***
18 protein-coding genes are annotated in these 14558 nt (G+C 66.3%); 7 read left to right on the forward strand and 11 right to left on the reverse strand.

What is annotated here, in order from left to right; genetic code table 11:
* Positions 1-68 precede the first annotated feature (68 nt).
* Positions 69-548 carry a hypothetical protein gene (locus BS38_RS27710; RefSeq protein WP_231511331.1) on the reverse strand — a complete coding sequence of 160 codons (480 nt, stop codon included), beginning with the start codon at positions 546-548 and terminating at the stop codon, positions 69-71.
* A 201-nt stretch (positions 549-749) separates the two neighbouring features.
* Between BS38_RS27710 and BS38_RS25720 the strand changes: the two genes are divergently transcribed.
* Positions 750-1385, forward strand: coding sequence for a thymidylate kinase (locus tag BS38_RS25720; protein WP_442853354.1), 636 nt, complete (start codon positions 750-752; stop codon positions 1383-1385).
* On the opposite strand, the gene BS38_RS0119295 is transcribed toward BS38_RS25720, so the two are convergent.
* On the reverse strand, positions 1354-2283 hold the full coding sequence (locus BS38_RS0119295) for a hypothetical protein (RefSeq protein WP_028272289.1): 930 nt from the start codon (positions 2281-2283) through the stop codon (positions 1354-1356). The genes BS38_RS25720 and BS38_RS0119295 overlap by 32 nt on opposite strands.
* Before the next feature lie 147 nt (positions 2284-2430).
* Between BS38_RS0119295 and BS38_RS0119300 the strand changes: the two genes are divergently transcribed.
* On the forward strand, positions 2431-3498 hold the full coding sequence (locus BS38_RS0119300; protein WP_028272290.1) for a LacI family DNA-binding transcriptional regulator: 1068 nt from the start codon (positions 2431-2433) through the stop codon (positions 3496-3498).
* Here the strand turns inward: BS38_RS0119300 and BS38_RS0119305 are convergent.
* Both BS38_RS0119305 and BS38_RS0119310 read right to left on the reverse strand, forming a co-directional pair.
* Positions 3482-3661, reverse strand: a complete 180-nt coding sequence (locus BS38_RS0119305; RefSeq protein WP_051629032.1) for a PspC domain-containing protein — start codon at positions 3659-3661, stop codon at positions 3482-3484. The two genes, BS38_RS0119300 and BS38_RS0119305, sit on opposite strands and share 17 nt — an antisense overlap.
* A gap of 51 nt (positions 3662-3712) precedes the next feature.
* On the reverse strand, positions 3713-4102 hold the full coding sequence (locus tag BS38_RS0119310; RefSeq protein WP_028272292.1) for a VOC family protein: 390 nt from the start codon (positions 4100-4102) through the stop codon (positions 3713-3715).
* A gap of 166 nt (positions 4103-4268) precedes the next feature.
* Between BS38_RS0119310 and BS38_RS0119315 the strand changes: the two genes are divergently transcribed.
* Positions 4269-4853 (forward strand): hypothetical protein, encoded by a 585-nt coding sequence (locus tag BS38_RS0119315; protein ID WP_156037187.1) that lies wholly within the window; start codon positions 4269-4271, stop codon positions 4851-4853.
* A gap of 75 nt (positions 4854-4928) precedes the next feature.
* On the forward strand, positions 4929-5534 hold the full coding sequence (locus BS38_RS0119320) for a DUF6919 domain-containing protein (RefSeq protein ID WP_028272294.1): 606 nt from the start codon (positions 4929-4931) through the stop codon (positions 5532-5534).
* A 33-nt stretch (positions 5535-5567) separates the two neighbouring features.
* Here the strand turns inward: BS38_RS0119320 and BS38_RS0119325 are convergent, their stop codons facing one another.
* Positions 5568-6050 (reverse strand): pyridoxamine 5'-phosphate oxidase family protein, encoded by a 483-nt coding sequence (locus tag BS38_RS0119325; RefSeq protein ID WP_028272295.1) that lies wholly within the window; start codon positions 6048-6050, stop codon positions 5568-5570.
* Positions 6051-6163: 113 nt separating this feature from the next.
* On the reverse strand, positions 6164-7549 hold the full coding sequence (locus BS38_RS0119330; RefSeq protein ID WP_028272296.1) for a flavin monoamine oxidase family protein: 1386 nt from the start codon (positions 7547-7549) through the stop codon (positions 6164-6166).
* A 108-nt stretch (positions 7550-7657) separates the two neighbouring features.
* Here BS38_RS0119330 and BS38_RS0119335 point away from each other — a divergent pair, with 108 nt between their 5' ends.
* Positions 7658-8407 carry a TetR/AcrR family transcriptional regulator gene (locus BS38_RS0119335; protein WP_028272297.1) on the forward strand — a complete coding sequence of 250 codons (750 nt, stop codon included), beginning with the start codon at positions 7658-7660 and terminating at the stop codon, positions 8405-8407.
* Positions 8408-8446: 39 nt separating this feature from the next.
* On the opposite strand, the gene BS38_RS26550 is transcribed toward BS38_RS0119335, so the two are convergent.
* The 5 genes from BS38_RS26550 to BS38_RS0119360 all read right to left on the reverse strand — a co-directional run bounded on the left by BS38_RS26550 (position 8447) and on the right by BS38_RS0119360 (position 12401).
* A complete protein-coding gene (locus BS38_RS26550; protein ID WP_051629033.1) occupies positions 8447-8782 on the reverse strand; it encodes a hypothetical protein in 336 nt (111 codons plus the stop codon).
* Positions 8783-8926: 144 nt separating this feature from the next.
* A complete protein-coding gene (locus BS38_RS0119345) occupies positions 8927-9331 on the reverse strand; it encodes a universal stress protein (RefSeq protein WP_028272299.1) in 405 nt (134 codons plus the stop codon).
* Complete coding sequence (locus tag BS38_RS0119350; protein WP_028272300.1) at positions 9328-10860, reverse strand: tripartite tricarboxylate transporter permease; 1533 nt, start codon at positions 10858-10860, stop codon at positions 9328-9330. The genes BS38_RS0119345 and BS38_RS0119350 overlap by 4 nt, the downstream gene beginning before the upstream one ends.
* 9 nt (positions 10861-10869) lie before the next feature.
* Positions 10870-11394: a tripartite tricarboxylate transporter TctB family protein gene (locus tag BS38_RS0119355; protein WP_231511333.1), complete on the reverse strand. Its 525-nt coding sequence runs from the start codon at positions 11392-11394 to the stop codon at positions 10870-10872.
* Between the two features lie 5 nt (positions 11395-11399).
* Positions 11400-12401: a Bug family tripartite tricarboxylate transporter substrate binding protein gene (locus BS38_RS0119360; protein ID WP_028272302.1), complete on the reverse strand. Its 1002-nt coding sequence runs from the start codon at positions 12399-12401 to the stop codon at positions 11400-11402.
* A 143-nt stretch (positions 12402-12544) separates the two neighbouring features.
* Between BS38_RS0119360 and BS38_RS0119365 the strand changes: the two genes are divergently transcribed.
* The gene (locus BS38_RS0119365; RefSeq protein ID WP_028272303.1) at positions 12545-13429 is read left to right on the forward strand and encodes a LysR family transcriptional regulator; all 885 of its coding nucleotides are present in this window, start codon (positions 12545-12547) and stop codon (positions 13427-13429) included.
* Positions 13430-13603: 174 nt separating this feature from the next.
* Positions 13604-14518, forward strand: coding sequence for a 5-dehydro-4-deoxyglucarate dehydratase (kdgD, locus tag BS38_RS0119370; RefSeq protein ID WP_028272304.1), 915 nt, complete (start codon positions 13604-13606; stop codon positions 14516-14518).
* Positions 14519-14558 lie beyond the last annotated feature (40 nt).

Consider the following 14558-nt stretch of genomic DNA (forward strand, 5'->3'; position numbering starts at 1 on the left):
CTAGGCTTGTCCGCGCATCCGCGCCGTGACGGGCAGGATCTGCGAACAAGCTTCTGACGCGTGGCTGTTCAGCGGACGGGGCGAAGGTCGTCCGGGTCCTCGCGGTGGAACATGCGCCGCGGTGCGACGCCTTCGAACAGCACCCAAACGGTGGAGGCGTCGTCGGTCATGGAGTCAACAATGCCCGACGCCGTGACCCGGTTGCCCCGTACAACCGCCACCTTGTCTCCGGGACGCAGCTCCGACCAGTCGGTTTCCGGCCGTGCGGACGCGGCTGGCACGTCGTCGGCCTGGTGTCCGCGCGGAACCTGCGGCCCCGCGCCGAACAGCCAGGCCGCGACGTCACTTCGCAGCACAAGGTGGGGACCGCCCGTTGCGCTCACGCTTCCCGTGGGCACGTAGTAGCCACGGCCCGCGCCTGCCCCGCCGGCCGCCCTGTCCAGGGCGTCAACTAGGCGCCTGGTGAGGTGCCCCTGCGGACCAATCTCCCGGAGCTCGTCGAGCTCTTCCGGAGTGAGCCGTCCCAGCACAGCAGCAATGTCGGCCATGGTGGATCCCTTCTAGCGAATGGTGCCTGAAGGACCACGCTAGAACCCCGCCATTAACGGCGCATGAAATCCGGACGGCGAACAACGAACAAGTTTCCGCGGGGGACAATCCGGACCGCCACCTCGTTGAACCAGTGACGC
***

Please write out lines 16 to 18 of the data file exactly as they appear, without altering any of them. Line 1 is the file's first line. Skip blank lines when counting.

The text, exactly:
* A gap of 51 nt (positions 3662-3712) precedes the next feature.
* On the reverse strand, positions 3713-4102 hold the full coding sequence (locus tag BS38_RS0119310; RefSeq protein WP_028272292.1) for a VOC family protein: 390 nt from the start codon (positions 4100-4102) through the stop codon (positions 3713-3715).
* A gap of 166 nt (positions 4103-4268) precedes the next feature.